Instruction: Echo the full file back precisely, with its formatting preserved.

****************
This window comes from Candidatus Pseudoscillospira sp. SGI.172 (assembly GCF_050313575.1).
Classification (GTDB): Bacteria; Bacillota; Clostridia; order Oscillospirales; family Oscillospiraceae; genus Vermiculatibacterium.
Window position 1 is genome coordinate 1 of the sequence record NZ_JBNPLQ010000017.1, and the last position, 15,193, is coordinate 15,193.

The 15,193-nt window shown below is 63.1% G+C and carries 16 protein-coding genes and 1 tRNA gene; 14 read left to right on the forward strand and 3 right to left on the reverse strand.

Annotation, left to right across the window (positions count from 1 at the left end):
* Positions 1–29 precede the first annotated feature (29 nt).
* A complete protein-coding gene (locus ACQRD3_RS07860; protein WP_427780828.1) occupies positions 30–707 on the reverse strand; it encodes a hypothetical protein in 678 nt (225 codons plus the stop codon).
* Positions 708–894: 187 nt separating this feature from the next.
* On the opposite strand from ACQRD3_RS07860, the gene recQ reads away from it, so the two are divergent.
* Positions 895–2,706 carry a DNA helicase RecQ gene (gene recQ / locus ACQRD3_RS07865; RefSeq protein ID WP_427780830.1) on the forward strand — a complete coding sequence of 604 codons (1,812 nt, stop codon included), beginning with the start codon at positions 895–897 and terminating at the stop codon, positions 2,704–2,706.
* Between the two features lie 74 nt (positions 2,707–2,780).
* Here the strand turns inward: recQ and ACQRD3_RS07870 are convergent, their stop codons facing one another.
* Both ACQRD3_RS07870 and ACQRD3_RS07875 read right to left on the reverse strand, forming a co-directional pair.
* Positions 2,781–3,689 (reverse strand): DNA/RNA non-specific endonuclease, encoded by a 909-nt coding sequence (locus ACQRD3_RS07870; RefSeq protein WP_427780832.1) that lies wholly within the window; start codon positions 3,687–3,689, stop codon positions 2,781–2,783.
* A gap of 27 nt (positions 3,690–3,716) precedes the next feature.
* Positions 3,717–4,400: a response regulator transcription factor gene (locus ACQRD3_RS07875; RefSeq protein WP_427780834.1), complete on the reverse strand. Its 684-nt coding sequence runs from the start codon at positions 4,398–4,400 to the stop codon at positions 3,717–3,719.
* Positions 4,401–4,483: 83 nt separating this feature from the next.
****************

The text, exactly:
This window comes from Candidatus Pseudoscillospira sp. SGI.172 (assembly GCF_050313575.1).
Classification (GTDB): Bacteria; Bacillota; Clostridia; order Oscillospirales; family Oscillospiraceae; genus Vermiculatibacterium.
Window position 1 is genome coordinate 1 of the sequence record NZ_JBNPLQ010000017.1, and the last position, 15,193, is coordinate 15,193.

The 15,193-nt window shown below is 63.1% G+C and carries 16 protein-coding genes and 1 tRNA gene; 14 read left to right on the forward strand and 3 right to left on the reverse strand.

Annotation, left to right across the window (positions count from 1 at the left end):
* Positions 1–29 precede the first annotated feature (29 nt).
* A complete protein-coding gene (locus ACQRD3_RS07860; protein WP_427780828.1) occupies positions 30–707 on the reverse strand; it encodes a hypothetical protein in 678 nt (225 codons plus the stop codon).
* Positions 708–894: 187 nt separating this feature from the next.
* On the opposite strand from ACQRD3_RS07860, the gene recQ reads away from it, so the two are divergent.
* Positions 895–2,706 carry a DNA helicase RecQ gene (gene recQ / locus ACQRD3_RS07865; RefSeq protein ID WP_427780830.1) on the forward strand — a complete coding sequence of 604 codons (1,812 nt, stop codon included), beginning with the start codon at positions 895–897 and terminating at the stop codon, positions 2,704–2,706.
* Between the two features lie 74 nt (positions 2,707–2,780).
* Here the strand turns inward: recQ and ACQRD3_RS07870 are convergent, their stop codons facing one another.
* Both ACQRD3_RS07870 and ACQRD3_RS07875 read right to left on the reverse strand, forming a co-directional pair.
* Positions 2,781–3,689 (reverse strand): DNA/RNA non-specific endonuclease, encoded by a 909-nt coding sequence (locus ACQRD3_RS07870; RefSeq protein WP_427780832.1) that lies wholly within the window; start codon positions 3,687–3,689, stop codon positions 2,781–2,783.
* A gap of 27 nt (positions 3,690–3,716) precedes the next feature.
* Positions 3,717–4,400: a response regulator transcription factor gene (locus ACQRD3_RS07875; RefSeq protein WP_427780834.1), complete on the reverse strand. Its 684-nt coding sequence runs from the start codon at positions 4,398–4,400 to the stop codon at positions 3,717–3,719.
* Positions 4,401–4,483: 83 nt separating this feature from the next.